That doesn’t let the teams off the hook in the last offseason. There’s plenty of time to teach a gifted quarterback like Kaepernick a new system, and he very well might prosper in it. It at least is a better bet than hoping Blaine Gabbert turns out to be great. Yet no one took the bet on Kaepernick. No one at all.
This leads us back to the stag. In this case, it seems to be the National Anthem. McNair’s “inmates” comment came right after fellow Trump supporter and Washington Team-That-Cannot-Be-Named owner Dan Snyder claimed that “96 percent of Americans are for guys standing.” Like on everything else, Snyder’s wrong here. 43 percent of Americans say the protesters are doing the right thing — and importantly, some 82 percent of African Americans do.
The 49 percent of Americans who oppose the protests are quite vocal, though. The league’s revenue is tied to mollifying those people, and so Commissioner Roger Goodell has said “we want our players to stand” for the Anthem. But the league has stopped short of mandating it, despite Dallas Cowboys owner Jerry Jones’s incendiary statements. The NFL wants to appear 100% behind the flag; while it knows players have rights to speak out, it would prefer they not exercise them during the Anthem. Sponsors have stood on the sidelines, mostly supporting free speech. The players show up to work. So far the fans are still there. The money flows. It’s a very careful equilibrium.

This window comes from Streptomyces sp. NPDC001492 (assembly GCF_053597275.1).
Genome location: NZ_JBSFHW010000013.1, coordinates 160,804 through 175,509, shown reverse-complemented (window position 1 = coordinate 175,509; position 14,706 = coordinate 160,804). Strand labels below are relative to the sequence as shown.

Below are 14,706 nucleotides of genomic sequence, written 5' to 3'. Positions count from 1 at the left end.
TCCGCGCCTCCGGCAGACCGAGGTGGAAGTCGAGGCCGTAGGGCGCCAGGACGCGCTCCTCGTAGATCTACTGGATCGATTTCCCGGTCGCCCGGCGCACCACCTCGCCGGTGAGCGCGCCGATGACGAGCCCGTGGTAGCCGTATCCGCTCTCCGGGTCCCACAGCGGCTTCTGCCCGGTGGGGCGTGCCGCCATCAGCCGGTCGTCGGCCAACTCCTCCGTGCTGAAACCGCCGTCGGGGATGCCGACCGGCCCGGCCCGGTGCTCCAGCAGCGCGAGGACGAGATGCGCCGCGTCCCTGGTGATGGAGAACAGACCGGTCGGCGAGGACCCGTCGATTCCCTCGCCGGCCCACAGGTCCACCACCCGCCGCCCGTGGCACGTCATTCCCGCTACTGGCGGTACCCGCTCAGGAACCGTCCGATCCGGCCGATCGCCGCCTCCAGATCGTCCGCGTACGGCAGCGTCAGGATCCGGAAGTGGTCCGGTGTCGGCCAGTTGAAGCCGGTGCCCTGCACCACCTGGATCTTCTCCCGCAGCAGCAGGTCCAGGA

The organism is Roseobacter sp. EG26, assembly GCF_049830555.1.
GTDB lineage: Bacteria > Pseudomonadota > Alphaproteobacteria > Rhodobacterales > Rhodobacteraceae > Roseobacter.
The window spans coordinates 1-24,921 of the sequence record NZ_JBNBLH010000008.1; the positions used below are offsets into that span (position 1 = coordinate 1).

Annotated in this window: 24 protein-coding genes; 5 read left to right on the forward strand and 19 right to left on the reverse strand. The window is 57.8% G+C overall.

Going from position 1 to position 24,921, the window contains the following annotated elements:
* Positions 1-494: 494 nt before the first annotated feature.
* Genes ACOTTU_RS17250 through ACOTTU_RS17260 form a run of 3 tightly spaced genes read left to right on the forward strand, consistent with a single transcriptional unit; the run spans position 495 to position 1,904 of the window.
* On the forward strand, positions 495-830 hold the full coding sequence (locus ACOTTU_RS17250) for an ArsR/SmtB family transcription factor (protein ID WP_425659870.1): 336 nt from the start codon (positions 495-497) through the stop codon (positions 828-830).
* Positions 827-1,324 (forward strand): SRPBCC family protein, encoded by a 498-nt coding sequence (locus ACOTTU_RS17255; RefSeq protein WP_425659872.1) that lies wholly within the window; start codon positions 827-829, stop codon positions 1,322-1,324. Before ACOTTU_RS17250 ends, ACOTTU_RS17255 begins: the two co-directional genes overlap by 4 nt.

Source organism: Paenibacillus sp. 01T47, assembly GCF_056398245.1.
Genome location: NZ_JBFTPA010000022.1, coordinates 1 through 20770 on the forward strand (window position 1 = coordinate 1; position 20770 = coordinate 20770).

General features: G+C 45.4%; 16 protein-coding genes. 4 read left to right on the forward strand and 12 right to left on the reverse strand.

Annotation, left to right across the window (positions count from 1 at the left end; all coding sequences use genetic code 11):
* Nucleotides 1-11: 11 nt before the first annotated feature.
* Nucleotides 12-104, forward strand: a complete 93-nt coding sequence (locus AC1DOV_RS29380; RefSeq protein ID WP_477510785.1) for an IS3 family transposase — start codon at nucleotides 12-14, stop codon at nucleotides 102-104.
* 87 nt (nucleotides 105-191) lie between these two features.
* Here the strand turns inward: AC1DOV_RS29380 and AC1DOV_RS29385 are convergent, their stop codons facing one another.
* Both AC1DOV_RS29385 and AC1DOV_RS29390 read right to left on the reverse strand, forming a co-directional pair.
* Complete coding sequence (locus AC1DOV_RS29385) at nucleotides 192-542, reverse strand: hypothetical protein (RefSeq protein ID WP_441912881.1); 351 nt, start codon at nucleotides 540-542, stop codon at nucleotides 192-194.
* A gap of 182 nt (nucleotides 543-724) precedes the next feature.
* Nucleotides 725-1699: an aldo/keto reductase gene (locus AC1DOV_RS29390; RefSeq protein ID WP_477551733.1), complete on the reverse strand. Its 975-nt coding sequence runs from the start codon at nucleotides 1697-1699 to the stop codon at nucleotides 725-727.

And it all collapses if they let Kaepernick back in. At least we have to presume the NFL thinks so. The fans who’ve threatened to boycott are apt to do so if the most vocal Anthem-protester is under center on Sundays. Fox News would erupt. The Commenter-in-Chief would go crazy on Twitter. So no job for Kap.
This is a horrible place for a player to be in — and the fact that I just spent a thousand words comparing Kaepernick to an animal can’t have helped much. He’s just a guy who wants to play ball while his legs and arms allow. Playing in the NFL isn’t a right, but it’s a privilege conferred to people who’ve done a lot more wrong than he has. It’s impossible to take Jerry Jones seriously on the subject of morality when he’s the one who signed Greg Hardy, for example. Yet all 32 teams have found reasons they’re better off without Kap in uniform.
The quarterback thinks that’s collusion. So do his fans. But the problem for Kap is that it’s not necessarily collusion, at least of the malicious kind. It could just be 32 hunters who gamble that if one team seizes the hare, all the hunters lose out on the stag. For now, they’re all waiting in the bushes. For now.
But they might miss the big picture: that Kaepernick might not be the hare in this example; he might instead be the stag. If one team signs him, it’s like waiting for the stag to come back through the trap. Two things can occur: the hunters’ trap works or it doesn’t. Either way, they know. Kap could be great again, or competent, or a bust. Either way, we’ll know. While signing Kap doesn’t erase racial oppression, it at least moves the debate to something else. Folks forgot what it was like when Tim Tebow — a controversial player who knelt for a different reason — couldn’t advance his career based on talent. Folks’ll forget it if Kaepernick can’t. They won’t if he never gets the chance.
This is the eighth of a series of posts on politics and game theory. Earlier posts covered impeachment, Russian collusion, white supremacy, abortion, guns, nuclear war, and the deficit. These essays are in my book Game Theory in the Age of Chaos, which you can order by clicking the link.